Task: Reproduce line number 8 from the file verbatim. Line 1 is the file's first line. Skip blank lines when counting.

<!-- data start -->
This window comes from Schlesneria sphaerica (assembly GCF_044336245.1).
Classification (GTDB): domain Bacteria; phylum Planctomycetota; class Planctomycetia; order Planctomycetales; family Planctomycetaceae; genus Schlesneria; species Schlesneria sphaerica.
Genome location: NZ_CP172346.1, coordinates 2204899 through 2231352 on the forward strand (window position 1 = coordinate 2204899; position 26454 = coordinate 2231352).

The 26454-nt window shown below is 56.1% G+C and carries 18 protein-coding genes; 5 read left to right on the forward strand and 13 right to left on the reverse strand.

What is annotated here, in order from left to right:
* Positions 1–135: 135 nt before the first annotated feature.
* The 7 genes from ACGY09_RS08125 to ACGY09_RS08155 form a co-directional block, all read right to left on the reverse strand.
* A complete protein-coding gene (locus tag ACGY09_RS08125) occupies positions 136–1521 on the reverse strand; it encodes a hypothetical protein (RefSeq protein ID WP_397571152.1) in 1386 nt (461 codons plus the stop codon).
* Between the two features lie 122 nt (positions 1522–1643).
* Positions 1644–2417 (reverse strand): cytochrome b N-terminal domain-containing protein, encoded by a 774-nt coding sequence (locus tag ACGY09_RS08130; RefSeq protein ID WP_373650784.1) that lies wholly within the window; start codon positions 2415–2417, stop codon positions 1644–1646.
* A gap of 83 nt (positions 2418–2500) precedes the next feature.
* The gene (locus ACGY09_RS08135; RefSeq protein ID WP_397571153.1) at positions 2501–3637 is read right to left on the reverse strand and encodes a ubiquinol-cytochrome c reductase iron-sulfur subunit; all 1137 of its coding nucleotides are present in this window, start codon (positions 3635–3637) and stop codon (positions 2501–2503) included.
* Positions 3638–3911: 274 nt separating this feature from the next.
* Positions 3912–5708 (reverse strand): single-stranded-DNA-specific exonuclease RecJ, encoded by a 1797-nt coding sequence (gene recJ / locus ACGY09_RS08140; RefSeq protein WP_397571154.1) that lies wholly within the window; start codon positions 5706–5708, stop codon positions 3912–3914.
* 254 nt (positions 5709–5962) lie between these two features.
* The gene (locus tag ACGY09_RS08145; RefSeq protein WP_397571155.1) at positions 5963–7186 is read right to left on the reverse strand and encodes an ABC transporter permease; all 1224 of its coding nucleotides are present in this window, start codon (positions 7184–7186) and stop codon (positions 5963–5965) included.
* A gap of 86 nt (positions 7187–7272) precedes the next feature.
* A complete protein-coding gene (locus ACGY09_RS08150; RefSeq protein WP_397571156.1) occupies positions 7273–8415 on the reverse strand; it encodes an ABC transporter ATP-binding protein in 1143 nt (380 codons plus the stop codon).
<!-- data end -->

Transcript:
* A complete protein-coding gene (locus tag ACGY09_RS08125) occupies positions 136–1521 on the reverse strand; it encodes a hypothetical protein (RefSeq protein ID WP_397571152.1) in 1386 nt (461 codons plus the stop codon).